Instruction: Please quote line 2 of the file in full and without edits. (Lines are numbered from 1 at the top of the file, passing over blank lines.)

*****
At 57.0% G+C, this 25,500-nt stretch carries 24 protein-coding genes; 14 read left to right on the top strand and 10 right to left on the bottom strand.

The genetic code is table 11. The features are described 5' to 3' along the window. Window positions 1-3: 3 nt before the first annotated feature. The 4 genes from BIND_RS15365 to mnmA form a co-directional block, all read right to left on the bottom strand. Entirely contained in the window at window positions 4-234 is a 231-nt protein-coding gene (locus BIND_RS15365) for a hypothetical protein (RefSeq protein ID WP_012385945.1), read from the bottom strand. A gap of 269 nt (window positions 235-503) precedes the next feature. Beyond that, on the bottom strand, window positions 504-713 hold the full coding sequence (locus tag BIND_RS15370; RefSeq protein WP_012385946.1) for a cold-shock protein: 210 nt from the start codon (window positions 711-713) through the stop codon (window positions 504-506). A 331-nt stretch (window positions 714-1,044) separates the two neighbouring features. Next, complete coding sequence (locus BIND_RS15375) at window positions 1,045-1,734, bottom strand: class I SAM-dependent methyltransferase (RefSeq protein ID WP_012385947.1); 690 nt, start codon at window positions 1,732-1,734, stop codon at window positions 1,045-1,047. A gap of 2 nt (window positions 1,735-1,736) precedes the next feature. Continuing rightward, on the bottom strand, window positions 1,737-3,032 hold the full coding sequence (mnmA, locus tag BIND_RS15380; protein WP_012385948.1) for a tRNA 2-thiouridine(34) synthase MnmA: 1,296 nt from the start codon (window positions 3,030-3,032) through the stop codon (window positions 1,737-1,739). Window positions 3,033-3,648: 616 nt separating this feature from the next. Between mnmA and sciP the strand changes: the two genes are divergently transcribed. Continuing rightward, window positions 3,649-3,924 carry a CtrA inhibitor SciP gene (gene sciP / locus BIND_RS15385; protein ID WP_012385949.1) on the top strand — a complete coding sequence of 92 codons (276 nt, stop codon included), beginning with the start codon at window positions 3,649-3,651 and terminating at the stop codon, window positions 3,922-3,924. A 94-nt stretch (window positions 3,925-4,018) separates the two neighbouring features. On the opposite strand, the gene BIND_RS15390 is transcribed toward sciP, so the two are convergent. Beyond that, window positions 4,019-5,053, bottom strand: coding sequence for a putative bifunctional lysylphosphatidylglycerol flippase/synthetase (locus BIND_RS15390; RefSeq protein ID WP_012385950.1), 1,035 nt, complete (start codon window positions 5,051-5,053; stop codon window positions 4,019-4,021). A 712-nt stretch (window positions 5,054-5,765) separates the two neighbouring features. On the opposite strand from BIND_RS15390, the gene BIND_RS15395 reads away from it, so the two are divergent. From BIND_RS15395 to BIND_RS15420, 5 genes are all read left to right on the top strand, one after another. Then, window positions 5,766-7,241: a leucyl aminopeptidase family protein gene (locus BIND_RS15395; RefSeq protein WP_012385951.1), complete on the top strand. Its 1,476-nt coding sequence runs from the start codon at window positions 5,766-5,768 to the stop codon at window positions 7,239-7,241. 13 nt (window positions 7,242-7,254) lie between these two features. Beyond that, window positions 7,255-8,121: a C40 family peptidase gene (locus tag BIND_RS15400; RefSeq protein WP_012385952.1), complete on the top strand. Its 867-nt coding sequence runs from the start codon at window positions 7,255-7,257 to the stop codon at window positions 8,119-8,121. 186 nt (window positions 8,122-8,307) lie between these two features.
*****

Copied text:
The genetic code is table 11. The features are described 5' to 3' along the window. Window positions 1-3: 3 nt before the first annotated feature. The 4 genes from BIND_RS15365 to mnmA form a co-directional block, all read right to left on the bottom strand. Entirely contained in the window at window positions 4-234 is a 231-nt protein-coding gene (locus BIND_RS15365) for a hypothetical protein (RefSeq protein ID WP_012385945.1), read from the bottom strand. A gap of 269 nt (window positions 235-503) precedes the next feature. Beyond that, on the bottom strand, window positions 504-713 hold the full coding sequence (locus tag BIND_RS15370; RefSeq protein WP_012385946.1) for a cold-shock protein: 210 nt from the start codon (window positions 711-713) through the stop codon (window positions 504-506). A 331-nt stretch (window positions 714-1,044) separates the two neighbouring features. Next, complete coding sequence (locus BIND_RS15375) at window positions 1,045-1,734, bottom strand: class I SAM-dependent methyltransferase (RefSeq protein ID WP_012385947.1); 690 nt, start codon at window positions 1,732-1,734, stop codon at window positions 1,045-1,047. A gap of 2 nt (window positions 1,735-1,736) precedes the next feature. Continuing rightward, on the bottom strand, window positions 1,737-3,032 hold the full coding sequence (mnmA, locus tag BIND_RS15380; protein WP_012385948.1) for a tRNA 2-thiouridine(34) synthase MnmA: 1,296 nt from the start codon (window positions 3,030-3,032) through the stop codon (window positions 1,737-1,739). Window positions 3,033-3,648: 616 nt separating this feature from the next. Between mnmA and sciP the strand changes: the two genes are divergently transcribed. Continuing rightward, window positions 3,649-3,924 carry a CtrA inhibitor SciP gene (gene sciP / locus BIND_RS15385; protein ID WP_012385949.1) on the top strand — a complete coding sequence of 92 codons (276 nt, stop codon included), beginning with the start codon at window positions 3,649-3,651 and terminating at the stop codon, window positions 3,922-3,924. A 94-nt stretch (window positions 3,925-4,018) separates the two neighbouring features. On the opposite strand, the gene BIND_RS15390 is transcribed toward sciP, so the two are convergent. Beyond that, window positions 4,019-5,053, bottom strand: coding sequence for a putative bifunctional lysylphosphatidylglycerol flippase/synthetase (locus BIND_RS15390; RefSeq protein ID WP_012385950.1), 1,035 nt, complete (start codon window positions 5,051-5,053; stop codon window positions 4,019-4,021). A 712-nt stretch (window positions 5,054-5,765) separates the two neighbouring features. On the opposite strand from BIND_RS15390, the gene BIND_RS15395 reads away from it, so the two are divergent. From BIND_RS15395 to BIND_RS15420, 5 genes are all read left to right on the top strand, one after another. Then, window positions 5,766-7,241: a leucyl aminopeptidase family protein gene (locus BIND_RS15395; RefSeq protein WP_012385951.1), complete on the top strand. Its 1,476-nt coding sequence runs from the start codon at window positions 5,766-5,768 to the stop codon at window positions 7,239-7,241. 13 nt (window positions 7,242-7,254) lie between these two features. Beyond that, window positions 7,255-8,121: a C40 family peptidase gene (locus tag BIND_RS15400; RefSeq protein WP_012385952.1), complete on the top strand. Its 867-nt coding sequence runs from the start codon at window positions 7,255-7,257 to the stop codon at window positions 8,119-8,121. 186 nt (window positions 8,122-8,307) lie between these two features.